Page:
The IRS has made it clear that the agency no friend of the medicinal marijuana industry. President Obama may not put the dispensaries out of business, but the IRS just might. recently published an analysis of two cases that illustrate the IRS’s stance on the industry. The first was a March 2012 case in Marin County, California, where the IRS audited tax returns of a dispensary and denied all of the company’s deductions (including payroll, rent, and utilities) for a two-year period. The ruling resulted in an assessed tax, described by the dispensary’s director, as in the “millions and millions.”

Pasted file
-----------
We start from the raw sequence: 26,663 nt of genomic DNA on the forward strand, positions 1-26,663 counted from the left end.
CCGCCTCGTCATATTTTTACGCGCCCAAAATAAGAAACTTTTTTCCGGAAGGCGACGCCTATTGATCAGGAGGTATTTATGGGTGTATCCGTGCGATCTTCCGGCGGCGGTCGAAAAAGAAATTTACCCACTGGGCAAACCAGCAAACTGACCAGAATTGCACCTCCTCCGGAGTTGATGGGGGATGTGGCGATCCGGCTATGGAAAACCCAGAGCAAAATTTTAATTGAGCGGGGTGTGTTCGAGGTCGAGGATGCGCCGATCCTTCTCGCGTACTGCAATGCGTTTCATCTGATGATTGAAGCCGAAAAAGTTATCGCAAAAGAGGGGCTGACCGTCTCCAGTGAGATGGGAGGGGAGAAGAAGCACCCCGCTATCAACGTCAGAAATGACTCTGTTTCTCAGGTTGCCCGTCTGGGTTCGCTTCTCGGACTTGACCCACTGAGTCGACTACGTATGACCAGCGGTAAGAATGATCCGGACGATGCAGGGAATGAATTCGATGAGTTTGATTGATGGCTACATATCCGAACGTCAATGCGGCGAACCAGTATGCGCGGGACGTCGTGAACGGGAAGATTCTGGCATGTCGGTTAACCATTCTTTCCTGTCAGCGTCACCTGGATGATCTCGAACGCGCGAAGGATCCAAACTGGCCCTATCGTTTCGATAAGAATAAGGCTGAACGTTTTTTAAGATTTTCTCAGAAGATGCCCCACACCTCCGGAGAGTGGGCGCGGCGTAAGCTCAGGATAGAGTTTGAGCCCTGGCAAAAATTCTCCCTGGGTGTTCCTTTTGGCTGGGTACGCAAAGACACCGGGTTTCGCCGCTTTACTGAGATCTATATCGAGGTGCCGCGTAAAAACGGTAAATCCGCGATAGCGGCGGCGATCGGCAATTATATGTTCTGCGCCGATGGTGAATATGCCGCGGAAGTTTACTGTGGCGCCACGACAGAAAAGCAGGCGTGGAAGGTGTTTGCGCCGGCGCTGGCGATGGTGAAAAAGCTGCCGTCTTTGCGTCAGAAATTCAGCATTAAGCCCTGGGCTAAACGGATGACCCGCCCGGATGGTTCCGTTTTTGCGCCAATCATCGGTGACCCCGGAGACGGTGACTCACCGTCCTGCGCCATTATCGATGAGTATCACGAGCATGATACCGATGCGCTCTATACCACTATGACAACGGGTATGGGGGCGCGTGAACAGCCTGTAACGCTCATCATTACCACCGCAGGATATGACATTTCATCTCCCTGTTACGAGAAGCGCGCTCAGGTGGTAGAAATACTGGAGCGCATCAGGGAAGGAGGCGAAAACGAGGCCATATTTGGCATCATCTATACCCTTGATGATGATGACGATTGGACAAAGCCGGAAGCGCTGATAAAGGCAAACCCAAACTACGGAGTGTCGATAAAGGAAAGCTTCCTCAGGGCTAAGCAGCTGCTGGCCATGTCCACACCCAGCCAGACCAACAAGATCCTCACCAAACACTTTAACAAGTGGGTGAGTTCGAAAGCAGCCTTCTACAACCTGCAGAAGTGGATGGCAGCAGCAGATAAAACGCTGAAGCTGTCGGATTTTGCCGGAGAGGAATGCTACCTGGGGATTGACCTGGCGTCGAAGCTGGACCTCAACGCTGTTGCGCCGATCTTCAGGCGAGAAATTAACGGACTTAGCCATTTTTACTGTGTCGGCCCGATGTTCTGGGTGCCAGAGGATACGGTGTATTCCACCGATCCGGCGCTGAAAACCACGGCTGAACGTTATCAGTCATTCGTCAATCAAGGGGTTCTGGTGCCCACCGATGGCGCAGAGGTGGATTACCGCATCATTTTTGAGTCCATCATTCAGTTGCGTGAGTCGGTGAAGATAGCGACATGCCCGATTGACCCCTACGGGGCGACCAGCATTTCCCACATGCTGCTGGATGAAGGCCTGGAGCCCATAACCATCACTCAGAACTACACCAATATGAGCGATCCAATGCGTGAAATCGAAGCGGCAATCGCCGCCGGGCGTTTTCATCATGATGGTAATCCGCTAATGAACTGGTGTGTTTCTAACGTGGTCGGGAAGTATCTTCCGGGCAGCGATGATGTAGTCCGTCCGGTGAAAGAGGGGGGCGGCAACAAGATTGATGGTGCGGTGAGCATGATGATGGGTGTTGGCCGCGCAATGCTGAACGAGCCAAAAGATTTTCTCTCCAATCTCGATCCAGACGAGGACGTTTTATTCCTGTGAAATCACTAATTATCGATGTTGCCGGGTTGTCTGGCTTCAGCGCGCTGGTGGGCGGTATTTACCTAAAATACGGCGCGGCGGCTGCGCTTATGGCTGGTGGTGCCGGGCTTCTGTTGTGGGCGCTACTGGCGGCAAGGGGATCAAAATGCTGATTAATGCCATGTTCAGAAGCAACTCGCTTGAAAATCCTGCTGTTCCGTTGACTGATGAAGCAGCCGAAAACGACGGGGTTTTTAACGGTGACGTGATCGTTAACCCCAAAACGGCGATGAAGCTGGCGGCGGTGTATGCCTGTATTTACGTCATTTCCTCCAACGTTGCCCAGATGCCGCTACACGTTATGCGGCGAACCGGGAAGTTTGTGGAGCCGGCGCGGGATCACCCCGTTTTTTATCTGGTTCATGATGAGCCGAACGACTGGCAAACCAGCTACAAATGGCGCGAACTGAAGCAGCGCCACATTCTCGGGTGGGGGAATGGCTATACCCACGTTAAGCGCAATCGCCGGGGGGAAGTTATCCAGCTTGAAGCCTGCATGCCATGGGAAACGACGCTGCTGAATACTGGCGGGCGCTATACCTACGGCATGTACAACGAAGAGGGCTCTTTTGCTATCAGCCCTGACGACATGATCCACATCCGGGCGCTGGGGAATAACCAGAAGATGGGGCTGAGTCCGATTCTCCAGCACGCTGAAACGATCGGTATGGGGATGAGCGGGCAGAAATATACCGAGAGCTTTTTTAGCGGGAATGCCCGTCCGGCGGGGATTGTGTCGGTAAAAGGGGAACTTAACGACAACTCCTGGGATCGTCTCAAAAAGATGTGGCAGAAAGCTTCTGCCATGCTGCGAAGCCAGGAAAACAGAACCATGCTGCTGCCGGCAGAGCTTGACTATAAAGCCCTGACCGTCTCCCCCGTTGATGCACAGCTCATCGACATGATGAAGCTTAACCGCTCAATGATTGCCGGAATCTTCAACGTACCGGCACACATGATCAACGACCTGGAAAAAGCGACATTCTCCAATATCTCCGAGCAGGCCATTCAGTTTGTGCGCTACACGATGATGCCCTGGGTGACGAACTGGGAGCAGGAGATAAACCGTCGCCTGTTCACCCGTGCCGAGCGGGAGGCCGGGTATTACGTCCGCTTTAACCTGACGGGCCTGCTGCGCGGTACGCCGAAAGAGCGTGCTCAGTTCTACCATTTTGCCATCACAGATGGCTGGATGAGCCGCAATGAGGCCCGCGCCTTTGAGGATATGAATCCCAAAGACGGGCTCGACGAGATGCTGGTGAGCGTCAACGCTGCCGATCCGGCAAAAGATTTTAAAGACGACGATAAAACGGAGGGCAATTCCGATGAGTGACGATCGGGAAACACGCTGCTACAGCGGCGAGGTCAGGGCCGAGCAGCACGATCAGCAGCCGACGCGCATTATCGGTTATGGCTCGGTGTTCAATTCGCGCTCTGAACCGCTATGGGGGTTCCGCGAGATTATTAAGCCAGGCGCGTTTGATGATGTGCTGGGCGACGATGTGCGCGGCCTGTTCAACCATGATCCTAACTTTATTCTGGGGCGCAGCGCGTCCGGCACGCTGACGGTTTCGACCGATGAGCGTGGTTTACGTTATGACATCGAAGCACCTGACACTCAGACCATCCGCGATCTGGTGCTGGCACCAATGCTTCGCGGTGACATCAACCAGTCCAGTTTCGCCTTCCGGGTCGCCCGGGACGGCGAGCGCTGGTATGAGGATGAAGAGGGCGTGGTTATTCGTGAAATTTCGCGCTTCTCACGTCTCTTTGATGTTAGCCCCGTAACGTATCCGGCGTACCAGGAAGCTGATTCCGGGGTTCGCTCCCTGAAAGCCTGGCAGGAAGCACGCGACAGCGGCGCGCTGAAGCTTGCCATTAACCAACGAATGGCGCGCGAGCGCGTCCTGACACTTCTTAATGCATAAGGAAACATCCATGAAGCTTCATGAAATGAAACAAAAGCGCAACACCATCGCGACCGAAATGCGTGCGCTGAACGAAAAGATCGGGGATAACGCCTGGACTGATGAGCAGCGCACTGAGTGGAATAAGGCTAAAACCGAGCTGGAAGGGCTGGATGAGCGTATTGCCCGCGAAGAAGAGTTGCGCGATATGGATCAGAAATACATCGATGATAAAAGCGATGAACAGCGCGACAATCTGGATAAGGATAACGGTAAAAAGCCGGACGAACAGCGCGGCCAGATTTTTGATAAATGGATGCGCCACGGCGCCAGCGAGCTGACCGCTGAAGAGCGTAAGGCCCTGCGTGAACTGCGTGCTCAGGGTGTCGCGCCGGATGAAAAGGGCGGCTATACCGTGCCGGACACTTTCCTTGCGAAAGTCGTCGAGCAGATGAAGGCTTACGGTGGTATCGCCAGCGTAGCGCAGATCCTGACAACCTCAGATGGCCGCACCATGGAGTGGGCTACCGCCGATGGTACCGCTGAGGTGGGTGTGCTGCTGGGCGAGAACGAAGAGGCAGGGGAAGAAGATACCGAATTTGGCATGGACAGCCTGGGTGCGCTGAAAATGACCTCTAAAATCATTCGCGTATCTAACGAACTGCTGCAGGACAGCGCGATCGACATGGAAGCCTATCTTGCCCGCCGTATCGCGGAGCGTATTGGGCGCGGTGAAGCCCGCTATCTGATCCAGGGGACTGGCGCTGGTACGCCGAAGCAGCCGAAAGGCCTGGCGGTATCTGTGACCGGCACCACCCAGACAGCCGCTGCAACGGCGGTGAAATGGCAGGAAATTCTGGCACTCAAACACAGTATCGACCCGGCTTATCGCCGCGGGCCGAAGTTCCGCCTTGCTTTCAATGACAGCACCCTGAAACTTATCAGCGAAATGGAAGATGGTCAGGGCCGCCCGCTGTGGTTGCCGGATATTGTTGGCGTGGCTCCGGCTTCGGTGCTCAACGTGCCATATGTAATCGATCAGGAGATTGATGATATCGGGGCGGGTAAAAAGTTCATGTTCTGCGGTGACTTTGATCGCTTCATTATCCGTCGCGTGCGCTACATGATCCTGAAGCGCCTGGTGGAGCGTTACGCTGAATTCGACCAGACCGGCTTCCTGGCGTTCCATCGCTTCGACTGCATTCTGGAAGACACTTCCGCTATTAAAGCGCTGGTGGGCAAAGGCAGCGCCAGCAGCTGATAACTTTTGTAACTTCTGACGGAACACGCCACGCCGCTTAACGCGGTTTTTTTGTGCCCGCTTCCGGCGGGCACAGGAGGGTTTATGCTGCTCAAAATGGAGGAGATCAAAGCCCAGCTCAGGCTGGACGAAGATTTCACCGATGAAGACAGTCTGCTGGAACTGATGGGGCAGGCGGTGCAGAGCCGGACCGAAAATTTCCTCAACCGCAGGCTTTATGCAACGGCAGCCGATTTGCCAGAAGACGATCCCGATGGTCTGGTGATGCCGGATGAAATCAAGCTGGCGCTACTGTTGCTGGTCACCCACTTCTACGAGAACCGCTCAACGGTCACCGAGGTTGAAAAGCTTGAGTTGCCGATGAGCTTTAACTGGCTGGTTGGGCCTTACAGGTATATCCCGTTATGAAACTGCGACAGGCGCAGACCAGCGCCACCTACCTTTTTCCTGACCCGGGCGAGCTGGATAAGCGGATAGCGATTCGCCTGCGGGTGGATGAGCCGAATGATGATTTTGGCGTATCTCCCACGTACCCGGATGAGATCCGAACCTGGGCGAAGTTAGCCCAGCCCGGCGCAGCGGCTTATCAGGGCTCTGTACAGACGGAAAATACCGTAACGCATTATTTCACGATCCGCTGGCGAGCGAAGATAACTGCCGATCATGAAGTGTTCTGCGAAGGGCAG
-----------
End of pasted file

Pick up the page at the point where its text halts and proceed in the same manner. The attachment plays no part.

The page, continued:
The second case, Olive v. Commissioner, took place on August 2. In this case, the taxpayer owned a California facility named The Vapor Room, where patrons went to relax and smoke or inhale vaporized marijuana. The IRS followed the same procedure in Olive v. Commissioner as they did with the Marin County dispensary, arguing that the taxpayer was not entitled to any operating expenses. The Tax Court sided with the IRS.

The conclusion that can be drawn is that, “unless a medical marijuana facility can clearly establish that they offer a line of business other than buying and selling weed, it faces the very real possibility that it will be required to pay tax on 100% of their revenues.”